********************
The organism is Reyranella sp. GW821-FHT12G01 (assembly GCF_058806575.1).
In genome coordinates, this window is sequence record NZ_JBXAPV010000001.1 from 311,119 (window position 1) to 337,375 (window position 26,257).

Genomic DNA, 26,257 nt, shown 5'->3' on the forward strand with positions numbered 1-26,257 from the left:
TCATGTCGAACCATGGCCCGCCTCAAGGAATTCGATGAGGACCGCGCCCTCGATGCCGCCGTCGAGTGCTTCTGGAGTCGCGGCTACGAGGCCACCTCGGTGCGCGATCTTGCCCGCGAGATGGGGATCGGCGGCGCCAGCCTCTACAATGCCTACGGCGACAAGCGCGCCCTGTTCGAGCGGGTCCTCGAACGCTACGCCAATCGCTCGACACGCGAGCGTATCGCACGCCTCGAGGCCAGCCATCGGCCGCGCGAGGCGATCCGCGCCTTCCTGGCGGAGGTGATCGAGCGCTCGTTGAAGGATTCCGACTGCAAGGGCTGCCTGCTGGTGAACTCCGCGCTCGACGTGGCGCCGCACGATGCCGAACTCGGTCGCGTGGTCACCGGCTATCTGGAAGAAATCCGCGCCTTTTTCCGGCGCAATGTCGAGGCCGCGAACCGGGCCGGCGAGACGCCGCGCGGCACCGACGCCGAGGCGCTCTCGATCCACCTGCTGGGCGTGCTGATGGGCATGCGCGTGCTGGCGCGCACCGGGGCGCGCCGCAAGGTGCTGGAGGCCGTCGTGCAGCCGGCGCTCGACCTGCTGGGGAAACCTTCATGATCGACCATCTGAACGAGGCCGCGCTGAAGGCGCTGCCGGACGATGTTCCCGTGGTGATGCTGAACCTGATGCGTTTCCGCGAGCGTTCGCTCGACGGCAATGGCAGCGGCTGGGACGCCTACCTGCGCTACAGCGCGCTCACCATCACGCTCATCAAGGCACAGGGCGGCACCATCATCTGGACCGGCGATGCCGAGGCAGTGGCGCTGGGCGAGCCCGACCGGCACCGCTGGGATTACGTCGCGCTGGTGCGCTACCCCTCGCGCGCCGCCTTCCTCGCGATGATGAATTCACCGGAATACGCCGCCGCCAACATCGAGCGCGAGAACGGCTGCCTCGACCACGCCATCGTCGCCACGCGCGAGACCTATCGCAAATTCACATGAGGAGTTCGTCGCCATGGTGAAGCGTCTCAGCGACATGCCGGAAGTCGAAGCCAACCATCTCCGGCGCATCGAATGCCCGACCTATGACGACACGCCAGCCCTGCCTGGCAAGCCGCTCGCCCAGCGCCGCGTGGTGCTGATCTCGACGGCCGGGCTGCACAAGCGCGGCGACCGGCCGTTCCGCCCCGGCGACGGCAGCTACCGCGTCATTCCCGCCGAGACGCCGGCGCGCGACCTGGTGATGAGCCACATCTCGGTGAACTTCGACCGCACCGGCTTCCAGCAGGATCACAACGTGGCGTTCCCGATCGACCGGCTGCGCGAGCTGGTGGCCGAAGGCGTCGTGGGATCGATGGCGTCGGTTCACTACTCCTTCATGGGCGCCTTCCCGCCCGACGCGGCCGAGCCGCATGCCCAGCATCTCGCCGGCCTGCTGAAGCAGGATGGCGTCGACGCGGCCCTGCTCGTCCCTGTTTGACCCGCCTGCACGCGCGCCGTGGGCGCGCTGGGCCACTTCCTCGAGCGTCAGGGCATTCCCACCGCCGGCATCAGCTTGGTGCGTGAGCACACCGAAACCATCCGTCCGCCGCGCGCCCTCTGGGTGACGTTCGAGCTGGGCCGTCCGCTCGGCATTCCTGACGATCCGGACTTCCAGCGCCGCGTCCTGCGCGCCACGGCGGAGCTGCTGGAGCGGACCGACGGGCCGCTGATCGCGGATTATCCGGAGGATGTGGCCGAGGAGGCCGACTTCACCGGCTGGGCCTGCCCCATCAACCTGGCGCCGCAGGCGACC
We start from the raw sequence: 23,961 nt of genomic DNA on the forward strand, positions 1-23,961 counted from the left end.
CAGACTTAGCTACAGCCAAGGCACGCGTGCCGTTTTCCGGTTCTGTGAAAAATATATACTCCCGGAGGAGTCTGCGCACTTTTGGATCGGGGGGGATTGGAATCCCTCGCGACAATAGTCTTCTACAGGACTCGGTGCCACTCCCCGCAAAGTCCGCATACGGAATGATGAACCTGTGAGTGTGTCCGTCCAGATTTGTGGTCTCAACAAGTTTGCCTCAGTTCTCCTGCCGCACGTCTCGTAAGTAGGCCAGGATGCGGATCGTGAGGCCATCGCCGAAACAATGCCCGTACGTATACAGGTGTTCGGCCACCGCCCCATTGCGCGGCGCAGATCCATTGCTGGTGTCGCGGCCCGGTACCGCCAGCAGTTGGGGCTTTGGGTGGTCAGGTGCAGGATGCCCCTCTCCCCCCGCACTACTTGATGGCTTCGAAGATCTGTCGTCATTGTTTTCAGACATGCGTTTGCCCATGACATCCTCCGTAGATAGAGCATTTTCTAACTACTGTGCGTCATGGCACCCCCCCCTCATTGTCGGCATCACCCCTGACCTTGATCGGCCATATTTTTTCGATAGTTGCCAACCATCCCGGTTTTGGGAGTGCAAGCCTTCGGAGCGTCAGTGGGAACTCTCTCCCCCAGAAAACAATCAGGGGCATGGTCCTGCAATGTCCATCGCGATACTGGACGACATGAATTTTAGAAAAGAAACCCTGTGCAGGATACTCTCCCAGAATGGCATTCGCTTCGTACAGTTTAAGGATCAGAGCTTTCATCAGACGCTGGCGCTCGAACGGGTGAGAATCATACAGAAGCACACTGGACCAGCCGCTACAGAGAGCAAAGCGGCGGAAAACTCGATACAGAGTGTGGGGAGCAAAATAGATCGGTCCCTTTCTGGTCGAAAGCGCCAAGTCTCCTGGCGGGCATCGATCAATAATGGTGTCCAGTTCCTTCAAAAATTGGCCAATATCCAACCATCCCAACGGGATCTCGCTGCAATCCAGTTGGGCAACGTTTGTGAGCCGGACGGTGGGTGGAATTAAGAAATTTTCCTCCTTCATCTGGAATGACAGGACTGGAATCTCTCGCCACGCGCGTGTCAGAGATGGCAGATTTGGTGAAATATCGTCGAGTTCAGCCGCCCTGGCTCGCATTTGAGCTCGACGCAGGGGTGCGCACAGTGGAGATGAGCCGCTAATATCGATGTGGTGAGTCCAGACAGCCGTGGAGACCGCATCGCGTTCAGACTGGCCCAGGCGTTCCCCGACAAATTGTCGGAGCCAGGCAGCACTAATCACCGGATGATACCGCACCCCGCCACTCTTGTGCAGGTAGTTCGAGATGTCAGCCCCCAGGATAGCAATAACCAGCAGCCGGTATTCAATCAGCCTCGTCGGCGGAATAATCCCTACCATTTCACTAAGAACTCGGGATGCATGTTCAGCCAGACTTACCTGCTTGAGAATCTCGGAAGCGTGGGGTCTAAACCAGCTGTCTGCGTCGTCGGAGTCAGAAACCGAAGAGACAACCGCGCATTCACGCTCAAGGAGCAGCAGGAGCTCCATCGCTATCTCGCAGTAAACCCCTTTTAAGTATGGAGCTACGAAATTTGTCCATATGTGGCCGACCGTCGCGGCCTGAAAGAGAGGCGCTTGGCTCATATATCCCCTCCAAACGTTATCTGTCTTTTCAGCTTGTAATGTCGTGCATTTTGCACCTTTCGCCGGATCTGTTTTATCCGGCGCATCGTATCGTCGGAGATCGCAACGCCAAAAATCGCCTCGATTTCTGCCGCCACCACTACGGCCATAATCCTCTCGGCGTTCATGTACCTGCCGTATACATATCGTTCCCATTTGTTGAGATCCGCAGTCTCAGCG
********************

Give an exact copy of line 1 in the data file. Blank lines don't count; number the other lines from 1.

The organism is Reyranella sp. GW821-FHT12G01 (assembly GCF_058806575.1).